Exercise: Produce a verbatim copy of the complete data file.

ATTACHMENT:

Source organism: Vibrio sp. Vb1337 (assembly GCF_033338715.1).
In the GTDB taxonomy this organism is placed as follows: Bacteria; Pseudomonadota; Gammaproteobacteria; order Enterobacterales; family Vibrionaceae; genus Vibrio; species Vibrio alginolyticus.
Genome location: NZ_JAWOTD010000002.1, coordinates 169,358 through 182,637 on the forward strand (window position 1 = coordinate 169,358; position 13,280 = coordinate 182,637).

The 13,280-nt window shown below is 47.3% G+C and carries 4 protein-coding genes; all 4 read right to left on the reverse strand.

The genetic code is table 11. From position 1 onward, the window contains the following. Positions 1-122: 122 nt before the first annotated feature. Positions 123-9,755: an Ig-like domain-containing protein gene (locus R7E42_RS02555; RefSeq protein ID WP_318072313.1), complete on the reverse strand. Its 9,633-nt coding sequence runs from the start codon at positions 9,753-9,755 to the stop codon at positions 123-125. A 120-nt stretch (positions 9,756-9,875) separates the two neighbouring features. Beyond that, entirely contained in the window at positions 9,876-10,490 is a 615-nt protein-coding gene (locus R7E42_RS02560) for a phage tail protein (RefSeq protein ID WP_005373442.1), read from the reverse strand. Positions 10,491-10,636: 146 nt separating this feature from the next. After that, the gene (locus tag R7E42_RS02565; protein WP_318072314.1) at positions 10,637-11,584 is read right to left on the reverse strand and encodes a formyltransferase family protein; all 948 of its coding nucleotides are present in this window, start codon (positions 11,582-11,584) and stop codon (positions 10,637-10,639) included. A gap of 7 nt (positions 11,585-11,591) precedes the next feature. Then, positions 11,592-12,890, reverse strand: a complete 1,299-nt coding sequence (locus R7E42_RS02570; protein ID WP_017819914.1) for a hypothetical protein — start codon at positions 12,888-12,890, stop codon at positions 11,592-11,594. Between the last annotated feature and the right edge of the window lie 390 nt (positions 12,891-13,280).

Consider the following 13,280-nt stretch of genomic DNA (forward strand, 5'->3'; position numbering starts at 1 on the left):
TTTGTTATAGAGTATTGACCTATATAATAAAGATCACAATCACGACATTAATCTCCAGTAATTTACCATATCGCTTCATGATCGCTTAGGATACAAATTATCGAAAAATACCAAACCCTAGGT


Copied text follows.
Source organism: Vibrio sp. Vb1337 (assembly GCF_033338715.1).
In the GTDB taxonomy this organism is placed as follows: Bacteria; Pseudomonadota; Gammaproteobacteria; order Enterobacterales; family Vibrionaceae; genus Vibrio; species Vibrio alginolyticus.
Genome location: NZ_JAWOTD010000002.1, coordinates 169,358 through 182,637 on the forward strand (window position 1 = coordinate 169,358; position 13,280 = coordinate 182,637).

The 13,280-nt window shown below is 47.3% G+C and carries 4 protein-coding genes; all 4 read right to left on the reverse strand.

The genetic code is table 11. From position 1 onward, the window contains the following. Positions 1-122: 122 nt before the first annotated feature. Positions 123-9,755: an Ig-like domain-containing protein gene (locus R7E42_RS02555; RefSeq protein ID WP_318072313.1), complete on the reverse strand. Its 9,633-nt coding sequence runs from the start codon at positions 9,753-9,755 to the stop codon at positions 123-125. A 120-nt stretch (positions 9,756-9,875) separates the two neighbouring features. Beyond that, entirely contained in the window at positions 9,876-10,490 is a 615-nt protein-coding gene (locus R7E42_RS02560) for a phage tail protein (RefSeq protein ID WP_005373442.1), read from the reverse strand. Positions 10,491-10,636: 146 nt separating this feature from the next. After that, the gene (locus tag R7E42_RS02565; protein WP_318072314.1) at positions 10,637-11,584 is read right to left on the reverse strand and encodes a formyltransferase family protein; all 948 of its coding nucleotides are present in this window, start codon (positions 11,582-11,584) and stop codon (positions 10,637-10,639) included. A gap of 7 nt (positions 11,585-11,591) precedes the next feature. Then, positions 11,592-12,890, reverse strand: a complete 1,299-nt coding sequence (locus R7E42_RS02570; protein ID WP_017819914.1) for a hypothetical protein — start codon at positions 12,888-12,890, stop codon at positions 11,592-11,594. Between the last annotated feature and the right edge of the window lie 390 nt (positions 12,891-13,280).

Consider the following 13,280-nt stretch of genomic DNA (forward strand, 5'->3'; position numbering starts at 1 on the left):
TTTGTTATAGAGTATTGACCTATATAATAAAGATCACAATCACGACATTAATCTCCAGTAATTTACCATATCGCTTCATGATCGCTTAGGATACAAATTATCGAAAAATACCAAACCCTAGGT